May is National Bike Month
Bikeway networks are emerging along urban, low-traffic streets as residents employ increasing pedal power in cities like Cambridge, Massachusetts; New York City; Portland, Oregon; and San Francisco. Tourism and transportation trend watchers note that the amount of on-street bicycle parking provides a ready gauge to how rider-friendly a city is.
Regardless of the findings of a National Household Travel Survey that 40 percent of all trips we make are two miles or less, the International Bicycle Fund (IBF) reports that even American city dwellers choose bikes less than 1 percent of the time. In Europe, which favors walkable cities, Amsterdam commuters lead the way by choosing their bikes 28 percent of the time, followed by 20 percent in Denmark, 10 percent in Germany, 8 percent in the United Kingdom and 5 percent in both France and Italy.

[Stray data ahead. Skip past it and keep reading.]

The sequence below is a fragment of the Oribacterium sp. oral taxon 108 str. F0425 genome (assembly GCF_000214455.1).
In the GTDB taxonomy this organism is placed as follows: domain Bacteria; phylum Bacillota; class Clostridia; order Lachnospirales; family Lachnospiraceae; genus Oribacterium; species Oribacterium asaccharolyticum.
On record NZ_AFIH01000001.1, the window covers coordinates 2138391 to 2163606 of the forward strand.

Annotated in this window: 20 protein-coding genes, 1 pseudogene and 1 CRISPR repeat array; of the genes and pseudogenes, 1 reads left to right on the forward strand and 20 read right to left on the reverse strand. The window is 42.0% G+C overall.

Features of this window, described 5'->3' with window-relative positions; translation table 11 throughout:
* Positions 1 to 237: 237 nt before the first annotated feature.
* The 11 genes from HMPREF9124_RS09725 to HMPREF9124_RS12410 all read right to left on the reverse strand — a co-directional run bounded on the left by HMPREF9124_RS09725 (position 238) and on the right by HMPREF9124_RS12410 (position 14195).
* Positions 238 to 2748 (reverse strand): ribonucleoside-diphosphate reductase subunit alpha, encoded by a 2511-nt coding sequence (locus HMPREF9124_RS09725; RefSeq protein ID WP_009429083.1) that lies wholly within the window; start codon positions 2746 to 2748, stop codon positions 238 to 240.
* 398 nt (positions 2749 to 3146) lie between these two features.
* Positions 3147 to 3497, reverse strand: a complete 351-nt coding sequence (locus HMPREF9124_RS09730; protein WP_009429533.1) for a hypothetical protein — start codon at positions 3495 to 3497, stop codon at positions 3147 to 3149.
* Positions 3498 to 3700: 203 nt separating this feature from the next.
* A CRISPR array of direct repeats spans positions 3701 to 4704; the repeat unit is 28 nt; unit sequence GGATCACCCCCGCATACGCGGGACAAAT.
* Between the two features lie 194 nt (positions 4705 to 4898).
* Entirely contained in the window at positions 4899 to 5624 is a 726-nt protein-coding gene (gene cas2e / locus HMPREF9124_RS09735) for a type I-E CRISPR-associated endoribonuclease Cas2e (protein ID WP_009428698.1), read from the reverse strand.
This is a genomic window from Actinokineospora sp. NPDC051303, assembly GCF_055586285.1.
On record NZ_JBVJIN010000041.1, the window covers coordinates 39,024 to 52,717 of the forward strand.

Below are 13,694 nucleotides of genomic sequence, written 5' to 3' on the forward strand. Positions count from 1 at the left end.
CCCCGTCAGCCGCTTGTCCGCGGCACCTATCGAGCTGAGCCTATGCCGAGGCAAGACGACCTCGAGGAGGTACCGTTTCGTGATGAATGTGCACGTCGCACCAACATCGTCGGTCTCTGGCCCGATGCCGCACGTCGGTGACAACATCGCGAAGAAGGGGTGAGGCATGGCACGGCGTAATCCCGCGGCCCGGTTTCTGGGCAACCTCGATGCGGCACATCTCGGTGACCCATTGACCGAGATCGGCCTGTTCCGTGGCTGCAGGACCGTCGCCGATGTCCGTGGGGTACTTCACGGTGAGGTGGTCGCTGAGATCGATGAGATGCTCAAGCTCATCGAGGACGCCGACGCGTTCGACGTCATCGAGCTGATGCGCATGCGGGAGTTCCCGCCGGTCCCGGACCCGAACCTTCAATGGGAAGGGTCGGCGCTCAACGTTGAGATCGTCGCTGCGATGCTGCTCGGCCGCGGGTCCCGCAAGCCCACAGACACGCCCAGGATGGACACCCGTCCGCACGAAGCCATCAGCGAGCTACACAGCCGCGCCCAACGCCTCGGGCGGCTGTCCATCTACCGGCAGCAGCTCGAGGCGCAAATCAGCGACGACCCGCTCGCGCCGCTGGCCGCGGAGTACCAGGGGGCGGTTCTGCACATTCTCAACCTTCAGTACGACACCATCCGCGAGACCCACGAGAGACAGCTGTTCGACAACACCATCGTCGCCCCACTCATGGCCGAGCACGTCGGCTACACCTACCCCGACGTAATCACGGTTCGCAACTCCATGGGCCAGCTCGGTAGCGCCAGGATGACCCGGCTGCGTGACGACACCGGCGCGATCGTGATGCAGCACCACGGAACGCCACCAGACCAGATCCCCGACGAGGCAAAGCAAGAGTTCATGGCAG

According to the U.S. Department of Transportation, at least a quarter of Americans age 16 and older are likely to choose to ride a bicycle sometime this summer. The National Survey of Pedestrian and Bicyclist Attitudes notes that 26 percent of us ride for recreation, and 24 percent for our health. Additional reasons include getting home (14 percent), errands (14 percent), visiting (10 percent), commuting to school or work (5 percent) and “other.”
BikeLeague.org, the official website for Bike-to-Work Week, May 16-20, hosts a searchable database of bike clubs and ride resources.